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Editorial: Unreformed

The rhetoric of police reform must emphasize the modernization of investigative methods; unfortunately, that is not always the case
Representational image.

The Editorial Board   |   Published 15.07.21, 12:54 AM

The Union home minister’s call to make scientific evidence the lynchpin of police investigations in India must be welcomed. This plea was made in the context of reforming — modernizing — such relevant legal segments as the Indian Penal Code, the Criminal Procedure Code and the Indian Evidence Act. Amit Shah has assured that the days of forced confession are over. Furthermore, Mr Shah proposed forensic evidence to be made mandatory for criminal cases that entail penalties of six or more years. The Centre must consider these options with utmost seriousness. The record of the police force when it comes to such transgressions as extracting confessions under duress, trampling upon prisoners’ rights or being implicated in custodial deaths need not inspire confidence. The relevant data are equally depressing. Seventy-six per cent of the deaths in police custody in 2019, the National Campaign Against Torture has alleged, can be attributed to lethal coercion. This, in a country where the law mandates an unbiased, compulsory investigation of every custodial death. It is evident that the scrutiny of custodial demises is compromised. The immunity of the police from accountability, institutional lethargy as well as other deficiencies — the National Crime Record Bureau’s annual reports do not identify the cause of deaths in custody — can be cited as some of the causes of the malaise. The rhetoric of police reform must emphasize the modernization of investigative methods. Unfortunately, that is not always the case.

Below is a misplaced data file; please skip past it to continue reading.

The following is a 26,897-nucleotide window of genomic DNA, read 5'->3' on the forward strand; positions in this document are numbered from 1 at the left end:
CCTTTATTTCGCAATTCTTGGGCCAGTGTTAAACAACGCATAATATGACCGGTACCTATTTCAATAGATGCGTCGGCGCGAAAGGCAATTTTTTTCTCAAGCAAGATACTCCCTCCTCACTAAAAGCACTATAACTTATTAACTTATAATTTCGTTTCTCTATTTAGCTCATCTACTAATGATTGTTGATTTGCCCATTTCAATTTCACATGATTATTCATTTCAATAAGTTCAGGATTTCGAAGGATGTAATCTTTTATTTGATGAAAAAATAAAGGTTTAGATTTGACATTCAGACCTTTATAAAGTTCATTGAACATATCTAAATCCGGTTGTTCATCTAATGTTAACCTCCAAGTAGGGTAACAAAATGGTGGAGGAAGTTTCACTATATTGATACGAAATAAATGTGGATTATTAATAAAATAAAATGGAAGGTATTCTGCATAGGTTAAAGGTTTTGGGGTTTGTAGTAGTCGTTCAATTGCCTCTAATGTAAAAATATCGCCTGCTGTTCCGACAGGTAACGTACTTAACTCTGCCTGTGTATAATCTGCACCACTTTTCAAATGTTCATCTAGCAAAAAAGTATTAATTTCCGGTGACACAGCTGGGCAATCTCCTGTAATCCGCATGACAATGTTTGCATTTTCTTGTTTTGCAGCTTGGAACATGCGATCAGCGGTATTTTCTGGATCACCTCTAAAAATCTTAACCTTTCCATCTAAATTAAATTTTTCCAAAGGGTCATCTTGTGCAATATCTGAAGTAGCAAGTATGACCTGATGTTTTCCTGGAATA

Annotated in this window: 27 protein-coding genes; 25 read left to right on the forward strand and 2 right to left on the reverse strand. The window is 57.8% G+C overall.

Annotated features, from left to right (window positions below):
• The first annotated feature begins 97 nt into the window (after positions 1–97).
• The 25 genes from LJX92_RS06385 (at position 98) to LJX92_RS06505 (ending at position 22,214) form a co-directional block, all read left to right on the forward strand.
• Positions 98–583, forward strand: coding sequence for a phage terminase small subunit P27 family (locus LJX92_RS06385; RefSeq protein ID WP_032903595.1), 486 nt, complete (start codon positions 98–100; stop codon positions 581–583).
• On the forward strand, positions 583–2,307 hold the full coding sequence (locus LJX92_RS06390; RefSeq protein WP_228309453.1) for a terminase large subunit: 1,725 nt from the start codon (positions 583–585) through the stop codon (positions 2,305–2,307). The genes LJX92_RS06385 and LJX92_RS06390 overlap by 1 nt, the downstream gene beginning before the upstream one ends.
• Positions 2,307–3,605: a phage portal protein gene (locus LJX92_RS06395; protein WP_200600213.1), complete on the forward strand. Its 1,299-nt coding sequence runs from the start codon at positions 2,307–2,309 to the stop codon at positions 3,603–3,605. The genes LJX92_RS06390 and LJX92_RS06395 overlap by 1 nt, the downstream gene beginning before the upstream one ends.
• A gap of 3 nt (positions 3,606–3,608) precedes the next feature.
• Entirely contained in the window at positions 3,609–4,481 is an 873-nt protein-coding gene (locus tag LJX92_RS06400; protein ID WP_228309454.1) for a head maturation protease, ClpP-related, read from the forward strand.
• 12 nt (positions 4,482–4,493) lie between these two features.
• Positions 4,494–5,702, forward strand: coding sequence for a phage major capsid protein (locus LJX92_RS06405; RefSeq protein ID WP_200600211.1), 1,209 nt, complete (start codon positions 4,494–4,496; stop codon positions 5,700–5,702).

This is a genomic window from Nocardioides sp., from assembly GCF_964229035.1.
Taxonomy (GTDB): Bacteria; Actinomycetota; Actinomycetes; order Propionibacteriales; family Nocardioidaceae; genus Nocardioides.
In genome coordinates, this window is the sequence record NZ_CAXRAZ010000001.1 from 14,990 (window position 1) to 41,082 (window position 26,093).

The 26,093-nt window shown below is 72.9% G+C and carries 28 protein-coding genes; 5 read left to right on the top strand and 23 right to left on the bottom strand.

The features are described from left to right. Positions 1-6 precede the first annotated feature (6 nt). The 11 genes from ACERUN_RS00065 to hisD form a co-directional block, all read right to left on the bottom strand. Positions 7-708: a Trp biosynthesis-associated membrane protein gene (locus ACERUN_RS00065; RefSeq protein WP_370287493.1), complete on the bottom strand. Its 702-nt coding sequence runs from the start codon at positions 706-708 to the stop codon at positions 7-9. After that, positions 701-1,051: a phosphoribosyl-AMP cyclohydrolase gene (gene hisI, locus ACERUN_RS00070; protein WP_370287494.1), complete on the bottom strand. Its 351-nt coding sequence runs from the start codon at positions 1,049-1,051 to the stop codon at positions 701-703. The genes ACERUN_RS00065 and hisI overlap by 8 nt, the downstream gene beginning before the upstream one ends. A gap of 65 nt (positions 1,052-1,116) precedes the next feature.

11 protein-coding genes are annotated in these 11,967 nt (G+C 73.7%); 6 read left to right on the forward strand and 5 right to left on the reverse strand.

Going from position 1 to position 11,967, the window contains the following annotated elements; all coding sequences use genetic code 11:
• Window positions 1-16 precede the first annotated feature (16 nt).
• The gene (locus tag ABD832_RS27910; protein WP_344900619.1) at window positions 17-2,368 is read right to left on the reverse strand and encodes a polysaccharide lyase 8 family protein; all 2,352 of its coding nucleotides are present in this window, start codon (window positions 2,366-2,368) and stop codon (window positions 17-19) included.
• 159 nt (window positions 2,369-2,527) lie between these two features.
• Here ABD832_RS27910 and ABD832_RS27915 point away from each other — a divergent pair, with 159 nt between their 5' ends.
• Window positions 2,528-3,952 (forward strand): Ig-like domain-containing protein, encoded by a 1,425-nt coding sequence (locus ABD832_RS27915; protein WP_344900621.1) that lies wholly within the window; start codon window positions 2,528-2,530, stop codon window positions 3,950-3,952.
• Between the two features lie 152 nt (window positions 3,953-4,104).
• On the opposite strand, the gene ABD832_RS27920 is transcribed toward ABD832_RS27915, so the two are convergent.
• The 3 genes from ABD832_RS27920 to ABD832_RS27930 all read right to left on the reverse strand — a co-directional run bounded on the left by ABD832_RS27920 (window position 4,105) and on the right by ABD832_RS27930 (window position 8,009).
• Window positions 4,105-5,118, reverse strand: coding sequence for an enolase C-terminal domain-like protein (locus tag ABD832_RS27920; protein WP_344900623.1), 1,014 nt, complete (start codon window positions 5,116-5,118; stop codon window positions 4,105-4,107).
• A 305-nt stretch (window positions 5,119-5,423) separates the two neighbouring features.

The deployment of science would, however, require more than pledges from the home minister. Financial constraints have, over the years, held up the introduction of state-of-the-art technology in the force. When money is available, the lion’s share is spent on modernizing weaponry, infrastructure, and surveillance, leaving very little funds to upgrade other areas of policing. What must also be borne in mind is that a scientific method need not be free of ethical concerns. In 2010, in a landmark judgment, the Supreme Court had stated that the involuntary administration of narco analysis or lie detector tests — scientific investigation relies on such techniques — can be interpreted as an intrusion of a person’s mental privacy. That personal liberty can be at odds with objectivity — this was the caveat presented by the wise judges — is a grey area that requires greater deliberation from the minders of policy and policing.



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